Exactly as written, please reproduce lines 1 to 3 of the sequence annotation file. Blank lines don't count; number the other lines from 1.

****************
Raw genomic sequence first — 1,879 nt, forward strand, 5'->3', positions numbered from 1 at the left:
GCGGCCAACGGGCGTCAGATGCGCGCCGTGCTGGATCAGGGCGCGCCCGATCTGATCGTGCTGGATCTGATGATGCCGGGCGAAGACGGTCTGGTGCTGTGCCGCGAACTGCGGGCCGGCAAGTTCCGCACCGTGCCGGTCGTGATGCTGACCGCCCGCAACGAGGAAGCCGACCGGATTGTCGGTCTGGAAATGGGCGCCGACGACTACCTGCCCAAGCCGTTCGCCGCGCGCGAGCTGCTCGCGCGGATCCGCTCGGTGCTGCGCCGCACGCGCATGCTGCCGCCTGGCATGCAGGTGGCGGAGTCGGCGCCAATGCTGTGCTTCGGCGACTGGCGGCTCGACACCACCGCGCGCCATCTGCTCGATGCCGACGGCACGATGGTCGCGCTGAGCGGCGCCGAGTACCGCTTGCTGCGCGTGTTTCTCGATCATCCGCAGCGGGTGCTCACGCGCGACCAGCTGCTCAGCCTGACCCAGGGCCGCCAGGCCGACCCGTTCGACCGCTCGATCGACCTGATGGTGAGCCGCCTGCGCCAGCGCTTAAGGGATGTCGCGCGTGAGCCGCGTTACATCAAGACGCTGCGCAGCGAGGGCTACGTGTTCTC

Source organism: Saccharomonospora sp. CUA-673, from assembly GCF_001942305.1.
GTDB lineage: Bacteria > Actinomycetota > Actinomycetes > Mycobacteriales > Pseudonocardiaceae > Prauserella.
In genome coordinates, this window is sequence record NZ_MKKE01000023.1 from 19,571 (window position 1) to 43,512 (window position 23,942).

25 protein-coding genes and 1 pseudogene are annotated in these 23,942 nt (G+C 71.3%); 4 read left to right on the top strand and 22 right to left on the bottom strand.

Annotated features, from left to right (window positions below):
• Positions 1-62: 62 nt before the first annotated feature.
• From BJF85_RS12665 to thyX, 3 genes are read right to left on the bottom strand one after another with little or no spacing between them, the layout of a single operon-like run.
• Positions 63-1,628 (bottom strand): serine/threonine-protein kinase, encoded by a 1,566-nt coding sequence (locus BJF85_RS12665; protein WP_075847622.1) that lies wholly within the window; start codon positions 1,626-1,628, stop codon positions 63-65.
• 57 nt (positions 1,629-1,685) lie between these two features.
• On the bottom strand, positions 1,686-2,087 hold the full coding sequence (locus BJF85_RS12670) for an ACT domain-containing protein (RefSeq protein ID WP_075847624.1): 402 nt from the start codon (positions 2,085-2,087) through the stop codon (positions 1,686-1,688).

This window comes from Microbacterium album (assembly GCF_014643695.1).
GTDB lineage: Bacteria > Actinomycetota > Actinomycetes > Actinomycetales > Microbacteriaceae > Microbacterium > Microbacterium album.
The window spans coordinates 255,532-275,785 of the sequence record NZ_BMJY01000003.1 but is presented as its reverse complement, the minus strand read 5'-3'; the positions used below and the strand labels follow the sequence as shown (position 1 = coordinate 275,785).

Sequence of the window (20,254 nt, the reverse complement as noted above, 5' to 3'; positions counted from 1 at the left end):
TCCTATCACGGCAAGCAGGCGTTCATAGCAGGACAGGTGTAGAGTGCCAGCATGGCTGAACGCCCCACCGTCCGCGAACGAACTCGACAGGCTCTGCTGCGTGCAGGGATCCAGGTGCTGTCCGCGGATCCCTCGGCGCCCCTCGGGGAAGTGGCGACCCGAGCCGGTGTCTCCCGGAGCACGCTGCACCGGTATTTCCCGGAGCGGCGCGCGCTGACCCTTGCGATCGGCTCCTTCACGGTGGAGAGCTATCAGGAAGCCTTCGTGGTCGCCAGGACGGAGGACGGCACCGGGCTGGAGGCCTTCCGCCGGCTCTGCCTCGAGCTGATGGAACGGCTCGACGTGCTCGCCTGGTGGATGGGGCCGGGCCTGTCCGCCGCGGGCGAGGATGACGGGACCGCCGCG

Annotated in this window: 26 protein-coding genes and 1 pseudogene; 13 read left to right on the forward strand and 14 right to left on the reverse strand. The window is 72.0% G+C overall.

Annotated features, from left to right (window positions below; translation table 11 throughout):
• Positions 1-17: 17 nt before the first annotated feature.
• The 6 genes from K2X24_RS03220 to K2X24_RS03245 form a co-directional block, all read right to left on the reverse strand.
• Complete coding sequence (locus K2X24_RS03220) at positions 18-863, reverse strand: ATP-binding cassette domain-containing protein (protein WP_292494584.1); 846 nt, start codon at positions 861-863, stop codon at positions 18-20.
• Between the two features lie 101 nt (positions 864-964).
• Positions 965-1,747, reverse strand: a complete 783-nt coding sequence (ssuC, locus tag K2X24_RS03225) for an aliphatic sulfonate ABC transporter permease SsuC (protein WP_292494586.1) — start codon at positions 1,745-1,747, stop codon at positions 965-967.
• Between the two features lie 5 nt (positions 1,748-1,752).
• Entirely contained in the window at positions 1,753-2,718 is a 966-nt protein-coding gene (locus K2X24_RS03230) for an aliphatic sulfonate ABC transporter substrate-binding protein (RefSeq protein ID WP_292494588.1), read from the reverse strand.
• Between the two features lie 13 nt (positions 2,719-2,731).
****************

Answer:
Raw genomic sequence first — 1,879 nt, forward strand, 5'->3', positions numbered from 1 at the left:
GCGGCCAACGGGCGTCAGATGCGCGCCGTGCTGGATCAGGGCGCGCCCGATCTGATCGTGCTGGATCTGATGATGCCGGGCGAAGACGGTCTGGTGCTGTGCCGCGAACTGCGGGCCGGCAAGTTCCGCACCGTGCCGGTCGTGATGCTGACCGCCCGCAACGAGGAAGCCGACCGGATTGTCGGTCTGGAAATGGGCGCCGACGACTACCTGCCCAAGCCGTTCGCCGCGCGCGAGCTGCTCGCGCGGATCCGCTCGGTGCTGCGCCGCACGCGCATGCTGCCGCCTGGCATGCAGGTGGCGGAGTCGGCGCCAATGCTGTGCTTCGGCGACTGGCGGCTCGACACCACCGCGCGCCATCTGCTCGATGCCGACGGCACGATGGTCGCGCTGAGCGGCGCCGAGTACCGCTTGCTGCGCGTGTTTCTCGATCATCCGCAGCGGGTGCTCACGCGCGACCAGCTGCTCAGCCTGACCCAGGGCCGCCAGGCCGACCCGTTCGACCGCTCGATCGACCTGATGGTGAGCCGCCTGCGCCAGCGCTTAAGGGATGTCGCGCGTGAGCCGCGTTACATCAAGACGCTGCGCAGCGAGGGCTACGTGTTCTC

Source organism: Saccharomonospora sp. CUA-673, from assembly GCF_001942305.1.